The area of greatest need is often on the front of the charity’s web page. In December, it was the counties here in Oregon hit hard by flooding. In March, it was Kenya. Last month it was the cyclone-hit parts of China. This month, it’s the Midwestern states. Natural disasters strike every day across this wide world of ours, and a constant donation reminds me that I am a citizen not just of the United States, but of the planet Earth.

    (God, I sound like such a hippie.)

  8. Lazy Man says:

    “donate… as required by me” – I usually replace that phrase with the word “fee” or “subscription”, but I suppose there’s a difference to the IRS ;-).

  9. Andrew says:

    I don’t have an emergency charity fund, but that’s because I make it a regular habit of giving to charities. If I can suggest a few: my college (or in your case, yours) my church (or yours), Doctors Without Borders, Environmental Defense Fund, Friends of the Urban Forest (San Francisco), and Glide Memorial Church (San Francisco).

    Hell, if any of these contributions make a difference (as in EDF), then maybe the number of natural disasters will go down somewhat, and these “emergency” donations will slow.

  10. What a fantastic idea! I had never thought of having a fund already pre-specified as “donated” in case of emergency. It is almost like a charitable trust fund for regular people.

    If you do have a little more money to donate than most, you might consider that Vanguard has a charitable trust arm that requires a minimum $25K investment or you can have five people combine $5K each. You receive the tax deduction now, but can specify where to give it later.

  11. I noticed an article on CNN today about a charity that tries to arrive first to a disaster with special equipment for clean up and rescue. See: The First Response Team Website

    That might be a good alternative if you want to give in preparation for a disaster.

  12. Meg says:

    I keep a charitable giving account; it’s just an EmigrantDirect savings account. Part of my budget is to give 5% of my gross income to charity. I have that money automatically transferred each month to my ED Charity account, so when things come up I feel led to give to, I have a pot of money there to dip into.

    Most years I give most of it around the holidays or if a disaster strikes suddenly (like Katrina or 9-11) though one year I had a lot leftover and used it to fund a volunteer trip to Peru.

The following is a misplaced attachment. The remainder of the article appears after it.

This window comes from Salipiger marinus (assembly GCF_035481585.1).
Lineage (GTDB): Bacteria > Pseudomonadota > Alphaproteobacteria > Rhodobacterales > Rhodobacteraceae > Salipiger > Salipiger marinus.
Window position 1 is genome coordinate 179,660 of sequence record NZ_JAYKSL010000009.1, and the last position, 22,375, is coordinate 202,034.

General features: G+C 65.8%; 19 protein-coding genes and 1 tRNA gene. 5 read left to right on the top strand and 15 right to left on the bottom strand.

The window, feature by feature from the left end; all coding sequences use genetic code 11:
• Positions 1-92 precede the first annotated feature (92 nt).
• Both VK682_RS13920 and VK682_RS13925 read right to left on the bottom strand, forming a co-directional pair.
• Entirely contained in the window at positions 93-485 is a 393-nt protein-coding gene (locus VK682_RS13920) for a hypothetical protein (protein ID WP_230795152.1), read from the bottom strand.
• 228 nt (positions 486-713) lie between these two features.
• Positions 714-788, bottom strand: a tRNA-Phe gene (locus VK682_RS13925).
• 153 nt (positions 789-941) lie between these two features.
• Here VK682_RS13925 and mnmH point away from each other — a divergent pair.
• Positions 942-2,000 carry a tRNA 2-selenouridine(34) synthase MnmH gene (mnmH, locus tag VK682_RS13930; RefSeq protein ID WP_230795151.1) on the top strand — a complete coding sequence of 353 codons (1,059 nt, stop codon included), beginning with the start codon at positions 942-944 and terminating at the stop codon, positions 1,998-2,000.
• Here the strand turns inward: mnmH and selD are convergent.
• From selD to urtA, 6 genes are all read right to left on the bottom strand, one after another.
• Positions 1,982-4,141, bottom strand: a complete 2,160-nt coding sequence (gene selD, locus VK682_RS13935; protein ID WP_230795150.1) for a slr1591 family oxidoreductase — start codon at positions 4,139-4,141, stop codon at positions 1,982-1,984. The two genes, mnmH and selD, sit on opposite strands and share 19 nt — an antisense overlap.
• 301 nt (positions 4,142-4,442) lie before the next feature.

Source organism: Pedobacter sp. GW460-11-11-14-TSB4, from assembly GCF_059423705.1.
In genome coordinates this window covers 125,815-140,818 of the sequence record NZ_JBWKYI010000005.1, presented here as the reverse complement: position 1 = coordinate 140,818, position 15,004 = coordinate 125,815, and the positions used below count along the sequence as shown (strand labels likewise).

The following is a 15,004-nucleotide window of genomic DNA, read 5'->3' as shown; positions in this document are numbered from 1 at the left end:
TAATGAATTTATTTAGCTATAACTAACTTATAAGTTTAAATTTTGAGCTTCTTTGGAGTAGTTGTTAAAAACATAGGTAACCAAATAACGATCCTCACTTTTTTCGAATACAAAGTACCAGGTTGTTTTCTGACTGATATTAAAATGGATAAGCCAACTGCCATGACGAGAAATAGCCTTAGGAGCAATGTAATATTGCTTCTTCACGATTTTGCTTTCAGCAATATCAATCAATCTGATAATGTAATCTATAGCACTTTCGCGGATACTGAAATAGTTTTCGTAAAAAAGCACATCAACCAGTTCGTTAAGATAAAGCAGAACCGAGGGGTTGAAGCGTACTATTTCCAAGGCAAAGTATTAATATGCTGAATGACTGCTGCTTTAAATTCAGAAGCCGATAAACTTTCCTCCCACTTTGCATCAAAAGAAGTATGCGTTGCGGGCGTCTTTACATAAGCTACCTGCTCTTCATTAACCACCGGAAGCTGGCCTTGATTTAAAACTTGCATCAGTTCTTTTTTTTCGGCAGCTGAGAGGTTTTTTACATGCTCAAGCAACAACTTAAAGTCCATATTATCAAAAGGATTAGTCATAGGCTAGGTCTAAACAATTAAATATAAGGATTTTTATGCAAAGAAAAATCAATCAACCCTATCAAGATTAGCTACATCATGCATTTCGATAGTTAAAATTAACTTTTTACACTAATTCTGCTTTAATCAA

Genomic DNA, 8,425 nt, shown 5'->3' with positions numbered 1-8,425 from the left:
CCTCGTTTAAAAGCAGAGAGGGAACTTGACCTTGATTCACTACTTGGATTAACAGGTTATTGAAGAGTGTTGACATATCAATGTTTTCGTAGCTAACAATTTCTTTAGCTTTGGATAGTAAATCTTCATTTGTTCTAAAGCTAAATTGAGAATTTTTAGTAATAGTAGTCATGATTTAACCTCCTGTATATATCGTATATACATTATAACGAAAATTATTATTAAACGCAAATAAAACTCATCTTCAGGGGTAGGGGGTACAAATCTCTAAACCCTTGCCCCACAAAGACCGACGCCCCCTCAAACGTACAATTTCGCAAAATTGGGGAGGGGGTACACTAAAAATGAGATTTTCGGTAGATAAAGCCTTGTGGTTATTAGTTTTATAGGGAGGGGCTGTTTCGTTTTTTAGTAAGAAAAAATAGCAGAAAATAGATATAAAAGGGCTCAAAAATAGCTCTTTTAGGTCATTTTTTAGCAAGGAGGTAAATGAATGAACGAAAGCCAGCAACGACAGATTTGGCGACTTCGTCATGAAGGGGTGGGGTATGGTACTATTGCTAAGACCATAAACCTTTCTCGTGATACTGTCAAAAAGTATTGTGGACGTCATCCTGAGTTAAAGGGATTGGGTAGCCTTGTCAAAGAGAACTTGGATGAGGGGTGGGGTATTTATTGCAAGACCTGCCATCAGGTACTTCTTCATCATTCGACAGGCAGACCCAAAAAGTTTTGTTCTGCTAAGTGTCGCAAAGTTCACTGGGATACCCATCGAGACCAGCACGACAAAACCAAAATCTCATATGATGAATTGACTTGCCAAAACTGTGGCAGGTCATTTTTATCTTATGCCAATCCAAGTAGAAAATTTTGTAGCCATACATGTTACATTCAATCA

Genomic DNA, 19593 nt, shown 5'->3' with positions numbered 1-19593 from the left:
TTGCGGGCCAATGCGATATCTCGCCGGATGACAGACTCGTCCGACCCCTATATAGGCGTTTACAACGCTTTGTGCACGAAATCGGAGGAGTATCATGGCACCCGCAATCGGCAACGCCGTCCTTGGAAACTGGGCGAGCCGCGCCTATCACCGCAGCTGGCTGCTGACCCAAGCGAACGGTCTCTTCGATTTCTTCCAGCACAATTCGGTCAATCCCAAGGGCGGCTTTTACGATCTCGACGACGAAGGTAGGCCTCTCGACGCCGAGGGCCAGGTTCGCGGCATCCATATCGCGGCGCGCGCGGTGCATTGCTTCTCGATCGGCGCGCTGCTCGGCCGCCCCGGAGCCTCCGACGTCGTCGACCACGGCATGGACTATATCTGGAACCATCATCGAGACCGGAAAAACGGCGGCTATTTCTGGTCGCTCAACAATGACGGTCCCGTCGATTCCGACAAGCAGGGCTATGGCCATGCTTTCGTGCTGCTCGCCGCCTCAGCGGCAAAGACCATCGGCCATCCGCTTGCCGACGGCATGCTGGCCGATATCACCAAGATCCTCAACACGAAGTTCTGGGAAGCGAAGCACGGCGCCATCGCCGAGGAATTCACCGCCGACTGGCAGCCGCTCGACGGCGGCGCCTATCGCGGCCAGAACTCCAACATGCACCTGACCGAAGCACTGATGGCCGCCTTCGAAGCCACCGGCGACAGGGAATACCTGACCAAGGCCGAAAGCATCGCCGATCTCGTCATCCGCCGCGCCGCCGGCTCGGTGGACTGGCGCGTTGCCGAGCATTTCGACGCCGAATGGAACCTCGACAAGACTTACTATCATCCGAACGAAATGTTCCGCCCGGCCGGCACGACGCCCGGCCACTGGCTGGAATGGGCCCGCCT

13. Melanie says:

    Thank you so much for bringing this idea to light. I give regular percentages of my net to charities. But I also keep a “Generosity Fund” which is above and beyond charity giving because I value generosity. Money accumulates in this account, and whenever I need it for extra charitable purposes, or I just see or hear of a need among friends or family or friends of friends, I dip into the Generosity Fund. Sometimes it accumlates lots of money- “Let your alms sweat in your hands until you know to whom to give it” (Didache)

  14. matt says:

    Saving money to give later defeats the whole point of giving money. You give a percent of your income, your income changes and your giving reflects that. If there is a large issue, you dig deaper and go without. Leaving money in the bank helps no one!!

  15. Lazy Man says:

    I guess it depends on what you believe. I think that saving money and earning interest (even if you are just keeping pace with inflation) is fine. The whole point of an emergency fund is to have it when you need it.

    In this time of very expensive gas and food, I don’t think digging deeper and going without is an option for many people.

  16. Two different thoughts – my largest one is pool my money with many others so that large transformational grants are given. Additionally i volunteer in my community… and help increase the awareness of needs so others volunteer also!

  17. robyn says:

    i still put a nickel or a dime or a quarter into a jar for every mile i do on my bike, the money going towards my BikeMS ride. When i collect a debt i have previously written off [some of my clients are deadbeats] i put half of that into the charity jar for other assorted charities. groupon and living social sponosr matching programs now and then, as does my local newspaper. Also, my BF works for BofA which matches all charitable donations up to 5G/year. so if we donate 25 to the red cross through our newspaper, and BofA matches it, it becomes a 75 donation.

  18. We save monthly into a savings account designated for charitable giving, so that money could go toward disaster relief or any other type of giving that we want to do. So while I do see the point of having money on hand to give away as opportunities present themselves, personally I don’t restrict their usage to only disaster relief.

    But if you know that you want to donate to the Red Cross or something similar in the event of disasters, why wait for the event? Why not donate when you have the money on hand at any random time and feel confident that you’ve already helped out when the next disaster comes?